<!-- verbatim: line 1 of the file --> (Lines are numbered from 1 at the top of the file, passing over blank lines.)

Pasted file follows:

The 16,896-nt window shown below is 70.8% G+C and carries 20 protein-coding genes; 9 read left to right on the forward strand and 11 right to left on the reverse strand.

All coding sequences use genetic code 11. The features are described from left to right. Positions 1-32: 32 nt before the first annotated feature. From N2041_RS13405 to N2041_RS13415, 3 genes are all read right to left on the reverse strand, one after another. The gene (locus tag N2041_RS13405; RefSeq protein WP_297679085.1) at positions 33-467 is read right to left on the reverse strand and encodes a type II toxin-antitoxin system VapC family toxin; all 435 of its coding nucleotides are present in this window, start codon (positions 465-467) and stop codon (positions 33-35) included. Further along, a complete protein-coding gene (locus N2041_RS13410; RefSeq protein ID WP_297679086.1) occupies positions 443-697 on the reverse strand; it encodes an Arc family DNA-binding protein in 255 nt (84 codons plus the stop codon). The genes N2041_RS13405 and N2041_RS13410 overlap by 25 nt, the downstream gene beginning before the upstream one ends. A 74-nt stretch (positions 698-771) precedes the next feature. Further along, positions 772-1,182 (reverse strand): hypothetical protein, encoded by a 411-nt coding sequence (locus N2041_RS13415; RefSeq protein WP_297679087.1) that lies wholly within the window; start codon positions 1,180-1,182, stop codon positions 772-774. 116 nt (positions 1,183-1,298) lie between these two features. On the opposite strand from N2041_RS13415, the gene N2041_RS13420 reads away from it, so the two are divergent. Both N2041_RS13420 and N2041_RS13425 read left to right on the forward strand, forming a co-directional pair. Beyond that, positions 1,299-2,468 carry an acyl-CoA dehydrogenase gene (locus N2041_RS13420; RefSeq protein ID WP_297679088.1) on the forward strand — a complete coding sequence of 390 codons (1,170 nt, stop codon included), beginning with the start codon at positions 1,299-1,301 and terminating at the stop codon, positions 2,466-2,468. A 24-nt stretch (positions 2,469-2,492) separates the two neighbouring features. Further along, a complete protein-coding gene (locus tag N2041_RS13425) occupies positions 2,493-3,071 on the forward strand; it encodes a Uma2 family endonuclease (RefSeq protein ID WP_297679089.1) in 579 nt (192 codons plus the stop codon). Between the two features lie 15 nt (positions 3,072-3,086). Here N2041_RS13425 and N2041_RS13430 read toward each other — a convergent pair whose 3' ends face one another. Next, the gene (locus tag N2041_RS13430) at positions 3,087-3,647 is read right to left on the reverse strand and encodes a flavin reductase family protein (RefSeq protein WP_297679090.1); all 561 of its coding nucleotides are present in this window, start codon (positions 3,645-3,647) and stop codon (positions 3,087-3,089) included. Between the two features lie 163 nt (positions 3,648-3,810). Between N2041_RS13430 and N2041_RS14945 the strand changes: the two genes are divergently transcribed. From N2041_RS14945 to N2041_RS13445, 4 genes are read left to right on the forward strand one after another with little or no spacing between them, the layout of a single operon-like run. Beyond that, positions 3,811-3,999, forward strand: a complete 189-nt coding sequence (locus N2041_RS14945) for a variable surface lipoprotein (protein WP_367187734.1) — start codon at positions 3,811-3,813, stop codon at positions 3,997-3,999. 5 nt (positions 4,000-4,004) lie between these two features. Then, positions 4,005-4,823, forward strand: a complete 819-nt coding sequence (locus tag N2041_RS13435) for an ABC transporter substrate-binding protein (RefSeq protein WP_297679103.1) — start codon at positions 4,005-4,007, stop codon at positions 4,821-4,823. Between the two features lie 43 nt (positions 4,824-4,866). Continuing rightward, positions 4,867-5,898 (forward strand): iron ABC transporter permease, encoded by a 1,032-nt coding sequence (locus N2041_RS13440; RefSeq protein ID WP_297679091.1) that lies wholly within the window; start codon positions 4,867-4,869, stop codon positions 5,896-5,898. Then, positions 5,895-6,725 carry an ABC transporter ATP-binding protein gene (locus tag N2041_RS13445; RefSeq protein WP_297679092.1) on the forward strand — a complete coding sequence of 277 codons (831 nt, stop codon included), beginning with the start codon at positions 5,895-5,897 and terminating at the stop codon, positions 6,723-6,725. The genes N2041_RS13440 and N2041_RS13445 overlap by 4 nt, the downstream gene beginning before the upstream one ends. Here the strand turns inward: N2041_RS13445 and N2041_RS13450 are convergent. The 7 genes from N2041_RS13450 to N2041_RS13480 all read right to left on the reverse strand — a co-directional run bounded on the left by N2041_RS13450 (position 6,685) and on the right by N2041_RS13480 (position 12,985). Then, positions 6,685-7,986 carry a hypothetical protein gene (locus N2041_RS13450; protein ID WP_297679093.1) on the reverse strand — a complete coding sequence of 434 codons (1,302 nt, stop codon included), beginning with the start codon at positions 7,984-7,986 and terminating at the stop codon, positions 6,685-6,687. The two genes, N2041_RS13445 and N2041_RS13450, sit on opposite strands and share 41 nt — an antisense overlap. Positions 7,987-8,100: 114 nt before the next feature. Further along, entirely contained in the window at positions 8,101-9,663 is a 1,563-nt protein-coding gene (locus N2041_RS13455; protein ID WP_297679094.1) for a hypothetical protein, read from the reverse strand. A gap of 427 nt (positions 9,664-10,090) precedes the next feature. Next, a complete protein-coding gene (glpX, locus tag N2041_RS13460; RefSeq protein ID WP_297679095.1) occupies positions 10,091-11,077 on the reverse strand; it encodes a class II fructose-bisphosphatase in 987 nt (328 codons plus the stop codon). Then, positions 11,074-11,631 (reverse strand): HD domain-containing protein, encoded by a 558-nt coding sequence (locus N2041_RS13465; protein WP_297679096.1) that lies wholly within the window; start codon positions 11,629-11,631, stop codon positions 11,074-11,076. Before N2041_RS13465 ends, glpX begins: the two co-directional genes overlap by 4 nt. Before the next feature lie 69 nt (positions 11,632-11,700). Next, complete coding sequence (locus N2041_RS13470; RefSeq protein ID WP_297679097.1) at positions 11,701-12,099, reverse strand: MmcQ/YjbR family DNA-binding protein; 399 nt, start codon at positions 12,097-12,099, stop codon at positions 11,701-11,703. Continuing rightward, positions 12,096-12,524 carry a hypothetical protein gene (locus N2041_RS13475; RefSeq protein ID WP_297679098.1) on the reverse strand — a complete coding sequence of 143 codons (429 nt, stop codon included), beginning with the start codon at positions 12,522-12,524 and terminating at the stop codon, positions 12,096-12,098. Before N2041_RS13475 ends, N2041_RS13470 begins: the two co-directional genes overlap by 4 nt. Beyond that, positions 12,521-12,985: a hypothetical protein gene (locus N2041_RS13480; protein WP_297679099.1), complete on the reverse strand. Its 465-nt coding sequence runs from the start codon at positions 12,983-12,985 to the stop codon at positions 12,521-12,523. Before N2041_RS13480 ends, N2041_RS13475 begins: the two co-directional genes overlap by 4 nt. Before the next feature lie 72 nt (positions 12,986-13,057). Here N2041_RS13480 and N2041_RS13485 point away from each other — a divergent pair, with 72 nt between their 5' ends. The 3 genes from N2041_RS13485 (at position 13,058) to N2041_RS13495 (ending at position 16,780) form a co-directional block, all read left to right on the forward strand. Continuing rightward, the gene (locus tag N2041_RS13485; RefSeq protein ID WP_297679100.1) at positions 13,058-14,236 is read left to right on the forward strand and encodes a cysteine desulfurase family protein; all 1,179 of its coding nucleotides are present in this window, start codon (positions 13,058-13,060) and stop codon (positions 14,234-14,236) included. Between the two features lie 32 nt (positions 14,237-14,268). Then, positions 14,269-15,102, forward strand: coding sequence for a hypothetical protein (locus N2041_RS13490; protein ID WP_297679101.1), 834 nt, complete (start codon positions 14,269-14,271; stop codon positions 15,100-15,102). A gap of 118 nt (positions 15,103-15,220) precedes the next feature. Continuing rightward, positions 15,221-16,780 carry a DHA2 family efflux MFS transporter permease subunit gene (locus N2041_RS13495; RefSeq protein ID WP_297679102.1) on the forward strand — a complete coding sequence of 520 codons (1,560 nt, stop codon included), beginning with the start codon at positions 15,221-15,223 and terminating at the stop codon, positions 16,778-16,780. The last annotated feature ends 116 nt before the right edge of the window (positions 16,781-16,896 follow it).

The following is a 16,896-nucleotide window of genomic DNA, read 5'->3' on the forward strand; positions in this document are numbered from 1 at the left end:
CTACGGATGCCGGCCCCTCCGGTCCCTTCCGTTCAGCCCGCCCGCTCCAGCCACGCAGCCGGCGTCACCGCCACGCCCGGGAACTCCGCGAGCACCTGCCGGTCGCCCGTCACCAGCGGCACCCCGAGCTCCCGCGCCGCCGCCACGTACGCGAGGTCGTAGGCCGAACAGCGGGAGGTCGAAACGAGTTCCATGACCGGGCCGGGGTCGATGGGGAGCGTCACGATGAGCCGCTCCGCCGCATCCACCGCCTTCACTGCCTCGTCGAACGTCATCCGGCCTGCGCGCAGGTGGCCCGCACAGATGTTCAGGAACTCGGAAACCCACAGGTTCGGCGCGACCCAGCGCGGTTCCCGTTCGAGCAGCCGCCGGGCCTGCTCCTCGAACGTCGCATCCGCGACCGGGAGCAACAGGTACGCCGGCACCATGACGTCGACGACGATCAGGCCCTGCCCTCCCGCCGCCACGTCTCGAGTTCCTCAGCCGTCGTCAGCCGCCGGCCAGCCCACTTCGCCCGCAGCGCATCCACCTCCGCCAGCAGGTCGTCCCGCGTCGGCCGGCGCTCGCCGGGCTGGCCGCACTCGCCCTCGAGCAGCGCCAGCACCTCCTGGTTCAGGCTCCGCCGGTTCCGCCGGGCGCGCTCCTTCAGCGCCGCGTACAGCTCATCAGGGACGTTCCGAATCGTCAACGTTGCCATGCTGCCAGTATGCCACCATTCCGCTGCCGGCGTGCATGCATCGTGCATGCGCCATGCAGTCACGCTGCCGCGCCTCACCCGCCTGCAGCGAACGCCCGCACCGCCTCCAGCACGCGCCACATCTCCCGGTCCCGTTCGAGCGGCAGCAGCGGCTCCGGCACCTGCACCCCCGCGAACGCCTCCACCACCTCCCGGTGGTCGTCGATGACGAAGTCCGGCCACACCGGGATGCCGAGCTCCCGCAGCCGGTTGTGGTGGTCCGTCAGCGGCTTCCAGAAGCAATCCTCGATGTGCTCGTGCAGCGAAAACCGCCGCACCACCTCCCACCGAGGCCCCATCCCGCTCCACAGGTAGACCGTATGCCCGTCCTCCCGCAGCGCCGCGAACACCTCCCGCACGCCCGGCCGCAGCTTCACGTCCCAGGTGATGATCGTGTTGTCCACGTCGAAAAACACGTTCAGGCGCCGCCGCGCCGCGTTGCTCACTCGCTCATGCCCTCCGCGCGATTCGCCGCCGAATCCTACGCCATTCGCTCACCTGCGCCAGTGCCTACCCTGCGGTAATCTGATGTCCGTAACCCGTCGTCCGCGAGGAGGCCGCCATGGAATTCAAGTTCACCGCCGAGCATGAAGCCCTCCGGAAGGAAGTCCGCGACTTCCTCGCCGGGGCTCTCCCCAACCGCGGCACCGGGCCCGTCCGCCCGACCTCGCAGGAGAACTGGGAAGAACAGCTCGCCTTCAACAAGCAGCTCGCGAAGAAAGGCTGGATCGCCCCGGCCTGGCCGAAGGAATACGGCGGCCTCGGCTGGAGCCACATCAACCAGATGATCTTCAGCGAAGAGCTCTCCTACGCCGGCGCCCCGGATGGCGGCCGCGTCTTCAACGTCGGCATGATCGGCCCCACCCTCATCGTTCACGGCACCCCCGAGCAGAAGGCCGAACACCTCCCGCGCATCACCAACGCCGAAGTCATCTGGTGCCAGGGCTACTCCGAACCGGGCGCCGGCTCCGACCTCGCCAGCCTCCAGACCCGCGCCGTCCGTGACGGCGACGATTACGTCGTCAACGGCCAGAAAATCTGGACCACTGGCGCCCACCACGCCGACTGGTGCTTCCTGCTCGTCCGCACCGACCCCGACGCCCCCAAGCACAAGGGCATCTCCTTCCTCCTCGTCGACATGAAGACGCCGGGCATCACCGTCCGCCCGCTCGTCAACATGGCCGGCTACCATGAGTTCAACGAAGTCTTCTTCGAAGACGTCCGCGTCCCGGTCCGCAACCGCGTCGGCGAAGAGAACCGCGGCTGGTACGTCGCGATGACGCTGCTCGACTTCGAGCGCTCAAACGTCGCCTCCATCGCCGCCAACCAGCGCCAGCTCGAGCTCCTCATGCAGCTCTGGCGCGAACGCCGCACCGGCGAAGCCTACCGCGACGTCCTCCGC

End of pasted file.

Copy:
The 16,896-nt window shown below is 70.8% G+C and carries 20 protein-coding genes; 9 read left to right on the forward strand and 11 right to left on the reverse strand.